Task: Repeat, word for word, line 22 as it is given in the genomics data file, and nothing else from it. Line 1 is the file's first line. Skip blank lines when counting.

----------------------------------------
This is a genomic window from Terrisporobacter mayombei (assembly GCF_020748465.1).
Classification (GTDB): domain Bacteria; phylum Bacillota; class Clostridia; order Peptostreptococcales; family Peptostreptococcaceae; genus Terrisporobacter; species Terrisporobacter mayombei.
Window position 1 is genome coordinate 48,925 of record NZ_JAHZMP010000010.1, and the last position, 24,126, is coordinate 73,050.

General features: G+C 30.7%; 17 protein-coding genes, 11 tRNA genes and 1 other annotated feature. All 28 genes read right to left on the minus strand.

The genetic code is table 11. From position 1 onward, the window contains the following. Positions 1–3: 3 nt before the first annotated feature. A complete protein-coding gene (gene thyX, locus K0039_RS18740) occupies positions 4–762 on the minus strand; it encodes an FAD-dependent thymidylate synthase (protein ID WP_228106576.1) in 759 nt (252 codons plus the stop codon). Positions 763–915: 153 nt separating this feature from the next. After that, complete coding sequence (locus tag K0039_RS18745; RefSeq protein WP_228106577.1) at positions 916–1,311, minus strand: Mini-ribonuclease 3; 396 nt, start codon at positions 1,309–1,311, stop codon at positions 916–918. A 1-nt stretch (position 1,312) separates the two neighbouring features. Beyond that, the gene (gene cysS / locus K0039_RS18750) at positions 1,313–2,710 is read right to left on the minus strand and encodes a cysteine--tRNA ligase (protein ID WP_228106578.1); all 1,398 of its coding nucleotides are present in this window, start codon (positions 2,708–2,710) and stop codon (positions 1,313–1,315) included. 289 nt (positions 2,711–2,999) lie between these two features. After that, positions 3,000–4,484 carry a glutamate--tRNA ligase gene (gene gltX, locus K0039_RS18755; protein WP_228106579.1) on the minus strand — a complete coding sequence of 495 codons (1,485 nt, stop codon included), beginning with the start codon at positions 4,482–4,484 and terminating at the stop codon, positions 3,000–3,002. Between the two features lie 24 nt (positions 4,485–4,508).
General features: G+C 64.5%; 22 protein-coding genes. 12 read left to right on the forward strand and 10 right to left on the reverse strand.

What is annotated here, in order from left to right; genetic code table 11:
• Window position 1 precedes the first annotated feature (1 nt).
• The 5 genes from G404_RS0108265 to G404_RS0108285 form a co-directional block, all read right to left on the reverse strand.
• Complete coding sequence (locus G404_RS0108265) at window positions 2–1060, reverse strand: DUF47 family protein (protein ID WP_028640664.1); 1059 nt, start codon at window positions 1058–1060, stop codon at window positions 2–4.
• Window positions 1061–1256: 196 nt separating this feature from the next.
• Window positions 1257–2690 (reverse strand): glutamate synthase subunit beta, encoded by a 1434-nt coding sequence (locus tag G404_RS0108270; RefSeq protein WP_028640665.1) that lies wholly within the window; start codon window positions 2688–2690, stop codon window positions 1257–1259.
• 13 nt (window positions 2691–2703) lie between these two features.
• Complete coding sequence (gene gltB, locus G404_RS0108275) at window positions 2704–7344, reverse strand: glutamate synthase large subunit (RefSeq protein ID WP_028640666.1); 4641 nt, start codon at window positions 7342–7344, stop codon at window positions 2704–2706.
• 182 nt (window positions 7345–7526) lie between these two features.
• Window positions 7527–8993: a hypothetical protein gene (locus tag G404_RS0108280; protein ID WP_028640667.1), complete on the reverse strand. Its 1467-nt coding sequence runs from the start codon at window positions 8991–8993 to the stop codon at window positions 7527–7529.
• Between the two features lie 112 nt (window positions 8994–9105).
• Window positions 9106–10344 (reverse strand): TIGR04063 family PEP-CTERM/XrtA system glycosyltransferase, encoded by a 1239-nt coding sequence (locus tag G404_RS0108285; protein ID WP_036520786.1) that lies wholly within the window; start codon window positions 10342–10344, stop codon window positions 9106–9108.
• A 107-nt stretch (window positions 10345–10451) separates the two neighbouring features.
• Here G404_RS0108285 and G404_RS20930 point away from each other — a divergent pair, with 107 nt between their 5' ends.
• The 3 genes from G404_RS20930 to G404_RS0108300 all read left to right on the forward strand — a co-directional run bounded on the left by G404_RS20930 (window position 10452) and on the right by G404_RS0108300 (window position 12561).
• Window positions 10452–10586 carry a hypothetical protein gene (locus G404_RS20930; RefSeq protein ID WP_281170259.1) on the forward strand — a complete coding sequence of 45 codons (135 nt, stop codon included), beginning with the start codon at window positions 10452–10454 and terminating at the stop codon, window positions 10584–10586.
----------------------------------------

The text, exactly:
• Window positions 10452–10586 carry a hypothetical protein gene (locus G404_RS20930; RefSeq protein ID WP_281170259.1) on the forward strand — a complete coding sequence of 45 codons (135 nt, stop codon included), beginning with the start codon at window positions 10452–10454 and terminating at the stop codon, window positions 10584–10586.